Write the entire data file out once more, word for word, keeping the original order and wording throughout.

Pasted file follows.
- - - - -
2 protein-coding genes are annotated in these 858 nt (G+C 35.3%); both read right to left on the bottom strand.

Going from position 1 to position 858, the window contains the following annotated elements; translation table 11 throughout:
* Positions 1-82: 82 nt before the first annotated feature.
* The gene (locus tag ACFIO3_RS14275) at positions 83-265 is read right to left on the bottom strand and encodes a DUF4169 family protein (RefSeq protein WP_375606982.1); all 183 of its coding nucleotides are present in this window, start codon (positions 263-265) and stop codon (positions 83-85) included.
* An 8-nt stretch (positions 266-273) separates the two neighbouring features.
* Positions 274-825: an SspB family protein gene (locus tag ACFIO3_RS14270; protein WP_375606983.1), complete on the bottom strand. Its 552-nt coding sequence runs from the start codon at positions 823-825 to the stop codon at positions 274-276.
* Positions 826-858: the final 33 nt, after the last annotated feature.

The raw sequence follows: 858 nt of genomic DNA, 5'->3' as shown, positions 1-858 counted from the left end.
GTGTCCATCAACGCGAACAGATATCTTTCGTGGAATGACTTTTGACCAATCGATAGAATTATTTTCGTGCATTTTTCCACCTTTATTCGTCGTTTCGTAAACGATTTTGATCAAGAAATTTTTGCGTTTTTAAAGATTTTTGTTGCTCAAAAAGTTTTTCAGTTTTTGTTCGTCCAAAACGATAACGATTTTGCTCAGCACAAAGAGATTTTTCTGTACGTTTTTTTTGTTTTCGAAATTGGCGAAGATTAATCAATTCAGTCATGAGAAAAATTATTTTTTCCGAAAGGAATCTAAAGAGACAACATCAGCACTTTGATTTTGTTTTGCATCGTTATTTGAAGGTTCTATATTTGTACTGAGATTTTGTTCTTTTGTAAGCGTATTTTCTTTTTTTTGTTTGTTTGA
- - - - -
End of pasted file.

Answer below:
2 protein-coding genes are annotated in these 858 nt (G+C 35.3%); both read right to left on the bottom strand.

Going from position 1 to position 858, the window contains the following annotated elements; translation table 11 throughout:
* Positions 1-82: 82 nt before the first annotated feature.
* The gene (locus tag ACFIO3_RS14275) at positions 83-265 is read right to left on the bottom strand and encodes a DUF4169 family protein (RefSeq protein WP_375606982.1); all 183 of its coding nucleotides are present in this window, start codon (positions 263-265) and stop codon (positions 83-85) included.
* An 8-nt stretch (positions 266-273) separates the two neighbouring features.
* Positions 274-825: an SspB family protein gene (locus tag ACFIO3_RS14270; protein WP_375606983.1), complete on the bottom strand. Its 552-nt coding sequence runs from the start codon at positions 823-825 to the stop codon at positions 274-276.
* Positions 826-858: the final 33 nt, after the last annotated feature.

The raw sequence follows: 858 nt of genomic DNA, 5'->3' as shown, positions 1-858 counted from the left end.
GTGTCCATCAACGCGAACAGATATCTTTCGTGGAATGACTTTTGACCAATCGATAGAATTATTTTCGTGCATTTTTCCACCTTTATTCGTCGTTTCGTAAACGATTTTGATCAAGAAATTTTTGCGTTTTTAAAGATTTTTGTTGCTCAAAAAGTTTTTCAGTTTTTGTTCGTCCAAAACGATAACGATTTTGCTCAGCACAAAGAGATTTTTCTGTACGTTTTTTTTGTTTTCGAAATTGGCGAAGATTAATCAATTCAGTCATGAGAAAAATTATTTTTTCCGAAAGGAATCTAAAGAGACAACATCAGCACTTTGATTTTGTTTTGCATCGTTATTTGAAGGTTCTATATTTGTACTGAGATTTTGTTCTTTTGTAAGCGTATTTTCTTTTTTTTGTTTGTTTGA